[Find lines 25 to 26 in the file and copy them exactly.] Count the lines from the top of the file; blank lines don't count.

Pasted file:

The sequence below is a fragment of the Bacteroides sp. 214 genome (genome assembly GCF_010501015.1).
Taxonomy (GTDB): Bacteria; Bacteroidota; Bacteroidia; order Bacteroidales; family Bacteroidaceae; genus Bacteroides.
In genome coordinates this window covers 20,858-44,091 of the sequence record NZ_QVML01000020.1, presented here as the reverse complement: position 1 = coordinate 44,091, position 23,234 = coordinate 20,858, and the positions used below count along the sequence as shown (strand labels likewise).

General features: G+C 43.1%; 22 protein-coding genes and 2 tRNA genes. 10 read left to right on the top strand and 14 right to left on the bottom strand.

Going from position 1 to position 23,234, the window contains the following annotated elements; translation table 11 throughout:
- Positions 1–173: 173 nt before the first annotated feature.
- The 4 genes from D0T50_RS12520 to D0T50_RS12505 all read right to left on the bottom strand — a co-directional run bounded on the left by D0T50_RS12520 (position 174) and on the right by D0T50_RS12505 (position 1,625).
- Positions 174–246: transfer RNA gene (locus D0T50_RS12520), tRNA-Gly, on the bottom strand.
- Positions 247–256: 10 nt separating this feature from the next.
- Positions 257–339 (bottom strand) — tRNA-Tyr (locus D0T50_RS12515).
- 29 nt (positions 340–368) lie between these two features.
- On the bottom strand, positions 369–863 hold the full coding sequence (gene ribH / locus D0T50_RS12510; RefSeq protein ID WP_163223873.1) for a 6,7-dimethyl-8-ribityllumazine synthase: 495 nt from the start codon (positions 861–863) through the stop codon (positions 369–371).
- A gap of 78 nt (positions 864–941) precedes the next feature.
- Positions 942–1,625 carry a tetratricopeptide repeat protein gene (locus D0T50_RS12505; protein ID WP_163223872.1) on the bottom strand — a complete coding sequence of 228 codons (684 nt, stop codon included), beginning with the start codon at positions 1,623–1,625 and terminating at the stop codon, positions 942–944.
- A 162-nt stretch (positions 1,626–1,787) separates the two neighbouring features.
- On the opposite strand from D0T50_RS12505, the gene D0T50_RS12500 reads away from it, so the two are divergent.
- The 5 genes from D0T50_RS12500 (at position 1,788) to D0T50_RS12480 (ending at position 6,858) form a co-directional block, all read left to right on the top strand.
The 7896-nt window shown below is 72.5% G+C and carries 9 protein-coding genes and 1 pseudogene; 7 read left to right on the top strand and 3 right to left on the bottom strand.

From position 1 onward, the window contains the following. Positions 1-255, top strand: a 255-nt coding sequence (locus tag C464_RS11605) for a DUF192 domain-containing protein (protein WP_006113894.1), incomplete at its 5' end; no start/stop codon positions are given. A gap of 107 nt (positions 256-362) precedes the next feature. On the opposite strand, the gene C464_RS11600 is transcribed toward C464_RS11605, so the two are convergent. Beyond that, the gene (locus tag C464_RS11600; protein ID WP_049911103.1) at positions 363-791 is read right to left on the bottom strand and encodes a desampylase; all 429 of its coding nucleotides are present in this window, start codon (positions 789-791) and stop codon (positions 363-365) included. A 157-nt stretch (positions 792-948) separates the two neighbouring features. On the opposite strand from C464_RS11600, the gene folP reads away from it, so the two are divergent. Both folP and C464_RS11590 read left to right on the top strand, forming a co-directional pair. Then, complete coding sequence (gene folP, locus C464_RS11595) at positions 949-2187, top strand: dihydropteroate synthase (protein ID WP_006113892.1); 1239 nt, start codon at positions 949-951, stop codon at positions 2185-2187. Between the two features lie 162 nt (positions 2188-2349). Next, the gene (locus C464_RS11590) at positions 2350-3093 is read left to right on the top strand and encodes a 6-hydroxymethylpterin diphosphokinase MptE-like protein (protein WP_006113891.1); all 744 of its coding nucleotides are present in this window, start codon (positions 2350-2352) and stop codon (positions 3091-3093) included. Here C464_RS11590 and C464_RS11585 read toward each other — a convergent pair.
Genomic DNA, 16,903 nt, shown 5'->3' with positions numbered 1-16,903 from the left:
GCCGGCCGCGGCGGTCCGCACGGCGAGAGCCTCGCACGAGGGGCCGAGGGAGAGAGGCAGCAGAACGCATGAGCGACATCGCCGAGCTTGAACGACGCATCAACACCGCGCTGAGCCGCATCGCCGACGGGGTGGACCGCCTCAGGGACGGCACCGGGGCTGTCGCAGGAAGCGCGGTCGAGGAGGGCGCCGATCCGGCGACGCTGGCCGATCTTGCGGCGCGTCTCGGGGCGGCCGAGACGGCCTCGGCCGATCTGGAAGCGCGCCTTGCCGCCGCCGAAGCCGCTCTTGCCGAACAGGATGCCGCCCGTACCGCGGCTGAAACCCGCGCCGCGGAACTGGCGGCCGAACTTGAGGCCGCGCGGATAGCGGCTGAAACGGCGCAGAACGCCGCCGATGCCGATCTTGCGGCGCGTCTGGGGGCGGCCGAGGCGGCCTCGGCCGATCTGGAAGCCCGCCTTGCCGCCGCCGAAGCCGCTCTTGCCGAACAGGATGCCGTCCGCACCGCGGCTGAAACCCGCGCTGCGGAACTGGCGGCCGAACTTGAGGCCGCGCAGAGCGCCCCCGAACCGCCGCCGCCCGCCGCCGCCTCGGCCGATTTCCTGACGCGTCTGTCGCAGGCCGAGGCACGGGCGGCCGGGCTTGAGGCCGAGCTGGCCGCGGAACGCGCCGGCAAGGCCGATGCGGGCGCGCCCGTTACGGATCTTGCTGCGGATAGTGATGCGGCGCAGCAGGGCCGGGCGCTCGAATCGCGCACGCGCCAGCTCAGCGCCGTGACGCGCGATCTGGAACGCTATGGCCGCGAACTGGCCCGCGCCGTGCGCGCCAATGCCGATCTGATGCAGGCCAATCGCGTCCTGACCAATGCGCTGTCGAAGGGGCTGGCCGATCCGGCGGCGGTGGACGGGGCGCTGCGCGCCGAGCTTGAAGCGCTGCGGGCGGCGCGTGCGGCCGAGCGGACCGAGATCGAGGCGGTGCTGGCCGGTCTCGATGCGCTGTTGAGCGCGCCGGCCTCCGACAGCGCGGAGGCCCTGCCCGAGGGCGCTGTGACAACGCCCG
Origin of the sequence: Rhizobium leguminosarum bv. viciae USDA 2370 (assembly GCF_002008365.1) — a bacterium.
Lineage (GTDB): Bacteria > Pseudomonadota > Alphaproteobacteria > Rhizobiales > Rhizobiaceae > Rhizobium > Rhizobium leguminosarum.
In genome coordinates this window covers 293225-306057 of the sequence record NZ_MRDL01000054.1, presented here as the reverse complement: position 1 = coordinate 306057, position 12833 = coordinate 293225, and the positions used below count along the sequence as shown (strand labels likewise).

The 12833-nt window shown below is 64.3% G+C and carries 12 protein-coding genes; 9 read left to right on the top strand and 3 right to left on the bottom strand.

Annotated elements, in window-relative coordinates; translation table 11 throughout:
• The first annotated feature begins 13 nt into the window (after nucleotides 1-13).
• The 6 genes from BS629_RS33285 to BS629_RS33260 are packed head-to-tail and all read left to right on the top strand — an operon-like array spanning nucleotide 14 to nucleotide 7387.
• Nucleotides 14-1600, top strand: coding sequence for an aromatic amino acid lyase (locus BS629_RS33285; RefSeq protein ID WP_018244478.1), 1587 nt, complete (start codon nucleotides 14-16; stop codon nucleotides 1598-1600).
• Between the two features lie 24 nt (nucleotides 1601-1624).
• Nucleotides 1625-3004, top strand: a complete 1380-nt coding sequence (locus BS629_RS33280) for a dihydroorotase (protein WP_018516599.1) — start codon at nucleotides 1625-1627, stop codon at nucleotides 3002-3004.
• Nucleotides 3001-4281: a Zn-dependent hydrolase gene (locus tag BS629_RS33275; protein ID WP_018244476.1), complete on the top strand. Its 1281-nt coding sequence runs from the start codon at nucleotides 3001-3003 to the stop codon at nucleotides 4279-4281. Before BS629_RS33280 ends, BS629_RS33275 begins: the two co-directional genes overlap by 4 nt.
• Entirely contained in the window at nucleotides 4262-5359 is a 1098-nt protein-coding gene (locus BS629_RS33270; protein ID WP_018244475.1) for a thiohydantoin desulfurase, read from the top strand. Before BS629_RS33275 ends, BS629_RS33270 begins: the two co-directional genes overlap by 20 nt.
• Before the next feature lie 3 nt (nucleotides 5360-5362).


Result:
The 12833-nt window shown below is 64.3% G+C and carries 12 protein-coding genes; 9 read left to right on the top strand and 3 right to left on the bottom strand.

Annotated elements, in window-relative coordinates; translation table 11 throughout: